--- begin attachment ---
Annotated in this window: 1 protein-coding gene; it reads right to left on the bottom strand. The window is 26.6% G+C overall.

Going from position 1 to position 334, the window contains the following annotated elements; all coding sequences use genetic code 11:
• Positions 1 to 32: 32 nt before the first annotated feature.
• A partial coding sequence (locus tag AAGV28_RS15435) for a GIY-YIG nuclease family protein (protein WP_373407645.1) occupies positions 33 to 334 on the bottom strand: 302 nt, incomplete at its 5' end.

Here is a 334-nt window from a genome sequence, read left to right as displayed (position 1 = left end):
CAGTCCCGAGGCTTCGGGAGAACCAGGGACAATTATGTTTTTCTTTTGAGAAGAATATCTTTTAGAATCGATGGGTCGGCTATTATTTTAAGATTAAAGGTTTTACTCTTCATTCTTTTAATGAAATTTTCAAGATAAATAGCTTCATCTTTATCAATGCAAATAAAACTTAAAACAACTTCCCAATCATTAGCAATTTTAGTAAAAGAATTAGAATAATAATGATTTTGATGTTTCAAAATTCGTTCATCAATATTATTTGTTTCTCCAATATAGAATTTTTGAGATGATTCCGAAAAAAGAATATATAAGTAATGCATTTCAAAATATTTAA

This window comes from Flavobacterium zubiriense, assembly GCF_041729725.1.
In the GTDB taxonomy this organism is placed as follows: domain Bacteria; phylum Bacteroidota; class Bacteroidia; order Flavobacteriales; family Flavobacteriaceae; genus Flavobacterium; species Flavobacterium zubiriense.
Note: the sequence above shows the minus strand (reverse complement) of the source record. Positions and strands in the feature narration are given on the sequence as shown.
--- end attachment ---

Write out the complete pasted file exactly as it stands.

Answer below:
Annotated in this window: 1 protein-coding gene; it reads right to left on the bottom strand. The window is 26.6% G+C overall.

Going from position 1 to position 334, the window contains the following annotated elements; all coding sequences use genetic code 11:
• Positions 1 to 32: 32 nt before the first annotated feature.
• A partial coding sequence (locus tag AAGV28_RS15435) for a GIY-YIG nuclease family protein (protein WP_373407645.1) occupies positions 33 to 334 on the bottom strand: 302 nt, incomplete at its 5' end.

Here is a 334-nt window from a genome sequence, read left to right as displayed (position 1 = left end):
CAGTCCCGAGGCTTCGGGAGAACCAGGGACAATTATGTTTTTCTTTTGAGAAGAATATCTTTTAGAATCGATGGGTCGGCTATTATTTTAAGATTAAAGGTTTTACTCTTCATTCTTTTAATGAAATTTTCAAGATAAATAGCTTCATCTTTATCAATGCAAATAAAACTTAAAACAACTTCCCAATCATTAGCAATTTTAGTAAAAGAATTAGAATAATAATGATTTTGATGTTTCAAAATTCGTTCATCAATATTATTTGTTTCTCCAATATAGAATTTTTGAGATGATTCCGAAAAAAGAATATATAAGTAATGCATTTCAAAATATTTAA

This window comes from Flavobacterium zubiriense, assembly GCF_041729725.1.
In the GTDB taxonomy this organism is placed as follows: domain Bacteria; phylum Bacteroidota; class Bacteroidia; order Flavobacteriales; family Flavobacteriaceae; genus Flavobacterium; species Flavobacterium zubiriense.
Note: the sequence above shows the minus strand (reverse complement) of the source record. Positions and strands in the feature narration are given on the sequence as shown.